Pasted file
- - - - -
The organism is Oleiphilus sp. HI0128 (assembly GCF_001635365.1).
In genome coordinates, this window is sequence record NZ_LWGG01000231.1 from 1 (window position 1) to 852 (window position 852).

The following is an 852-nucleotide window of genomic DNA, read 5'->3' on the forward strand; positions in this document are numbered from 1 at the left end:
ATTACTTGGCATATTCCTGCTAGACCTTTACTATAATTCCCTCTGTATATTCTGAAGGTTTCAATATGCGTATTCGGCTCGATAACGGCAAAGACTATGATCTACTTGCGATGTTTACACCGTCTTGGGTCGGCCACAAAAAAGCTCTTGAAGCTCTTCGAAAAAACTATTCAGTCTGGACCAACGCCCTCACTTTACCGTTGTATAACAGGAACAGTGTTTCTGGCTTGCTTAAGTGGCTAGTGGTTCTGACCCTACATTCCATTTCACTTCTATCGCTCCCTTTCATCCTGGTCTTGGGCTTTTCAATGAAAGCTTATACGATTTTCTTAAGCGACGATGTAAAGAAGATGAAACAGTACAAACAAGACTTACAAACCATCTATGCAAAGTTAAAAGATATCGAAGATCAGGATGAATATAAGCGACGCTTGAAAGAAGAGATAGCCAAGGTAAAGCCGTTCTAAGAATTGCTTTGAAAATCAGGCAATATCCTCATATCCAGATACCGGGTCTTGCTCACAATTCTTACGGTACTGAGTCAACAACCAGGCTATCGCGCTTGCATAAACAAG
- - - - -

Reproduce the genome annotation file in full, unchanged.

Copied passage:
The organism is Oleiphilus sp. HI0128 (assembly GCF_001635365.1).
In genome coordinates, this window is sequence record NZ_LWGG01000231.1 from 1 (window position 1) to 852 (window position 852).

The following is an 852-nucleotide window of genomic DNA, read 5'->3' on the forward strand; positions in this document are numbered from 1 at the left end:
ATTACTTGGCATATTCCTGCTAGACCTTTACTATAATTCCCTCTGTATATTCTGAAGGTTTCAATATGCGTATTCGGCTCGATAACGGCAAAGACTATGATCTACTTGCGATGTTTACACCGTCTTGGGTCGGCCACAAAAAAGCTCTTGAAGCTCTTCGAAAAAACTATTCAGTCTGGACCAACGCCCTCACTTTACCGTTGTATAACAGGAACAGTGTTTCTGGCTTGCTTAAGTGGCTAGTGGTTCTGACCCTACATTCCATTTCACTTCTATCGCTCCCTTTCATCCTGGTCTTGGGCTTTTCAATGAAAGCTTATACGATTTTCTTAAGCGACGATGTAAAGAAGATGAAACAGTACAAACAAGACTTACAAACCATCTATGCAAAGTTAAAAGATATCGAAGATCAGGATGAATATAAGCGACGCTTGAAAGAAGAGATAGCCAAGGTAAAGCCGTTCTAAGAATTGCTTTGAAAATCAGGCAATATCCTCATATCCAGATACCGGGTCTTGCTCACAATTCTTACGGTACTGAGTCAACAACCAGGCTATCGCGCTTGCATAAACAAG